We have experience acting for Principals and Agents at various stages of legal disputes and proceedings across various industries.
Get the right agreement with a commercial agent to avoid a dispute later
Parties should obtain advice prior to entering into a relationship which may, or may not, amount to an agency. They need to consider the merits of a specific arrangement, including agency, partnership, distributor, contractor and/or employee. It is imperative that advice is sought from the outset to obtain a proper understanding as to the rights/obligations during the agreement, and upon termination. This will vary significantly depending on the status of the individual/company.
We have advised on cross border agency disputes, including France, Italy and Ireland; dealing with a range of industries from yacht builders to dairy farmers. One of the key principles that occurs throughout these cases, is that if the parties do not properly document their relationship from the outset, they are likely to encounter significant difficulties at a later stage and it will make disputes far more difficult to resolve.
If an individual is engaged as an agent, and that may be the case whether the parties define it as such or not, then both sides must abide by the Commercial Agents Regulations 1993, which apply to European Member States. There are a number of obligations laid down by the regulations, but the most common area of contention arises upon termination, and the amount of compensation and/or indemnity due to an agent. One way to resolve this is by specifying in the agreement what an agent will be entitled to, although a principal should be aware that this is subject to a statutory minimum.
Once the parties are in dispute, and it is often the case that this arises when a principal seeks to terminate an agent’s contract and attempts to avoid compensation payments, it is important that legal advice is sought. This enables the party, agent or principal, to place themselves into a stronger position during negotiations. Both sides must have clear ideas as to their rights and obligations, and it is only based on the preparation beforehand that a reasonable negotiated settlement will be possible.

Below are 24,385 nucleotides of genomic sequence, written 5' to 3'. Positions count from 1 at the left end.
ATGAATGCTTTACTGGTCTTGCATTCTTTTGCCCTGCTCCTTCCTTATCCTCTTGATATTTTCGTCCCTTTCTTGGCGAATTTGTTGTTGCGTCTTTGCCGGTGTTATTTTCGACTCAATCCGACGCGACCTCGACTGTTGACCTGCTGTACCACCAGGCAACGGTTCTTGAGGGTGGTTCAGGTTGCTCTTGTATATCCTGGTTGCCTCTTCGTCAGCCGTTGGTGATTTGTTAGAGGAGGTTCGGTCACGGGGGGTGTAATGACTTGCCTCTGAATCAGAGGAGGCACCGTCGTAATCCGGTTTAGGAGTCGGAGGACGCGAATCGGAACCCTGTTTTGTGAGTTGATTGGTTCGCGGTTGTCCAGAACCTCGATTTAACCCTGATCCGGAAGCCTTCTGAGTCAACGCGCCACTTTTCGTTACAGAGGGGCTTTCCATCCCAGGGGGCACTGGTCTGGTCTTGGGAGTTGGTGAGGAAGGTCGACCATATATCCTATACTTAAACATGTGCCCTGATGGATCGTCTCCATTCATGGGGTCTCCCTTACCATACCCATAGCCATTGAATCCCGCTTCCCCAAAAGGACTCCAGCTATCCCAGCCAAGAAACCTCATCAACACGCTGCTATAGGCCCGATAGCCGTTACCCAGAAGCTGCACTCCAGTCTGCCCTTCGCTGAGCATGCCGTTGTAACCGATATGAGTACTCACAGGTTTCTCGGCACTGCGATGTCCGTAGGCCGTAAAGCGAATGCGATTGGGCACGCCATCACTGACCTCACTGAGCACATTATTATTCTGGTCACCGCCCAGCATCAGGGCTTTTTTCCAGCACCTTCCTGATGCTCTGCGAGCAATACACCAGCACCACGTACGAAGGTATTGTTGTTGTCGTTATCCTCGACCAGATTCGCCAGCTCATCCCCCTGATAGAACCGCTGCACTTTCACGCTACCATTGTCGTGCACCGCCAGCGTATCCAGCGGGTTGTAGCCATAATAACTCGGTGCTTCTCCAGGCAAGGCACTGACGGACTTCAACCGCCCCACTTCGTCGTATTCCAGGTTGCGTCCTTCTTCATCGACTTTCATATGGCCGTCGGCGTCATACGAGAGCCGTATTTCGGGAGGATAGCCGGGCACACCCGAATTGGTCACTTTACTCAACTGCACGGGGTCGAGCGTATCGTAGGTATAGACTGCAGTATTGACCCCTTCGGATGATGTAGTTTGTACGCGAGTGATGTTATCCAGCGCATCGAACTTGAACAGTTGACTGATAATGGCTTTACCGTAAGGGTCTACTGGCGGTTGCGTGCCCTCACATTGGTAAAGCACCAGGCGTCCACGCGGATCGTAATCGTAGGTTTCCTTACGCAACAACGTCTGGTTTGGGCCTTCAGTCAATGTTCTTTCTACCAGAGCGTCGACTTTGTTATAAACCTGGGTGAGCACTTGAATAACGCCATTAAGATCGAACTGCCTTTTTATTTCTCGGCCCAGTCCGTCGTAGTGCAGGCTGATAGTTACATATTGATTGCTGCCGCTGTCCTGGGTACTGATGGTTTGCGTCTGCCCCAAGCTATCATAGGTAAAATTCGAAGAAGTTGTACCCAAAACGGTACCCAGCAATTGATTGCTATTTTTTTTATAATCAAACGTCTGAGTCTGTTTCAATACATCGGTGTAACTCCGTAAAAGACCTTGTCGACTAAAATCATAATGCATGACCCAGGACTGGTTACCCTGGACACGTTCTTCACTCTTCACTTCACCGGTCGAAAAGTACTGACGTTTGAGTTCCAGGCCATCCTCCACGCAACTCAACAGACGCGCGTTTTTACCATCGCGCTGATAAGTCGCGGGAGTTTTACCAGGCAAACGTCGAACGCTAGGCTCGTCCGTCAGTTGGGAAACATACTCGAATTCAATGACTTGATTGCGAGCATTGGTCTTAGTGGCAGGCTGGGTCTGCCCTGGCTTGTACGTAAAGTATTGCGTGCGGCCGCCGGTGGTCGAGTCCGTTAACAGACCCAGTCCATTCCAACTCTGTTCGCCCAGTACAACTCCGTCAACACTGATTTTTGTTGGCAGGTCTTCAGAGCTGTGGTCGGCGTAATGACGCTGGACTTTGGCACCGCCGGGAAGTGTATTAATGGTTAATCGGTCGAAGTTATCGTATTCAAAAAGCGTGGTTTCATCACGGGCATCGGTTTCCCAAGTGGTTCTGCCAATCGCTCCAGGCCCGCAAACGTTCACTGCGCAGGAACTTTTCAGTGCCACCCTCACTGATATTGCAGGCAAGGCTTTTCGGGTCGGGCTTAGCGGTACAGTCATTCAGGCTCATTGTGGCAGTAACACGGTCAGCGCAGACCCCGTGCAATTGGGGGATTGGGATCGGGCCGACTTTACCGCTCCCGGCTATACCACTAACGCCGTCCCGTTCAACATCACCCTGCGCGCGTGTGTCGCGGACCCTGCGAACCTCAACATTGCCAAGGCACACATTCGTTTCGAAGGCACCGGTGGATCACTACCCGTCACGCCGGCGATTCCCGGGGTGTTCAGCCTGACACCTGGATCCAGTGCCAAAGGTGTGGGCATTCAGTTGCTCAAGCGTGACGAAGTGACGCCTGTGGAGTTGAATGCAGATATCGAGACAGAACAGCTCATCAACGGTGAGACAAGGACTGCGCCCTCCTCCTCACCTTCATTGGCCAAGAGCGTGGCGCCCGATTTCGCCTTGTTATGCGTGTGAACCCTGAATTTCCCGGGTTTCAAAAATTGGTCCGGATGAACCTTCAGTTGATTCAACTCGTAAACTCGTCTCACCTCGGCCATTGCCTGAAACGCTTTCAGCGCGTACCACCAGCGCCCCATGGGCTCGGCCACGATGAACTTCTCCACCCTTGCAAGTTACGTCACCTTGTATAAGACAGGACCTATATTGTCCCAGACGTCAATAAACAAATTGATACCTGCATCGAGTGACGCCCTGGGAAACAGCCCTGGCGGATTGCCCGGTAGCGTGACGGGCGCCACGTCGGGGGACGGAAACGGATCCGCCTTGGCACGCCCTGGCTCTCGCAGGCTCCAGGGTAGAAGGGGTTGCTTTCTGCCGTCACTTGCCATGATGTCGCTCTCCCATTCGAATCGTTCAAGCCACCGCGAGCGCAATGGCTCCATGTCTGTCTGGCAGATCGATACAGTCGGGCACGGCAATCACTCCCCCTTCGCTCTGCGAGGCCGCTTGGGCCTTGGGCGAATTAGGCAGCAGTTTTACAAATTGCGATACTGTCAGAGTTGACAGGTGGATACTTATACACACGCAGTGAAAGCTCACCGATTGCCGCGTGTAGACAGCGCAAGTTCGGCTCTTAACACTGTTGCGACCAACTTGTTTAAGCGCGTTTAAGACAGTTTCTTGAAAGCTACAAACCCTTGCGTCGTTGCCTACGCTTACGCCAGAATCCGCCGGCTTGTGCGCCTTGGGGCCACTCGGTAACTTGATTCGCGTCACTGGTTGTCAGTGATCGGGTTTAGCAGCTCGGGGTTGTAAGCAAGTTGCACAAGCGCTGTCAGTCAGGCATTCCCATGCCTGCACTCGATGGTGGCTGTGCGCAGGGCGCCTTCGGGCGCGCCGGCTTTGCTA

If disputes arise it is important that an agent, or principal, keeps a full note of details, if for example, there has been unreasonable treatment, which has not been placed in writing, it would be very difficult for that party to rely on it at a later date without an appropriate record. In addition any party needs to make it clear that they have not waived any breach. If one party breaches the agreement, the other party accepts that breach by conduct i.e. carries on with the contract without complaint, then there is an argument that they have waived the right to rely on it at a later date.
Finally, it is likely that the defending party will make a number of allegations against the other side, meritorious or not, and that party should be willing to deal with that. It is far easier, for example, for a principal to terminate a contract if they can allege that an agent is in material breach and avoid paying compensation or indemnity. This is a common tactic adopted by principals during negotiations and any agent should take steps to deal with allegations that will come their way.
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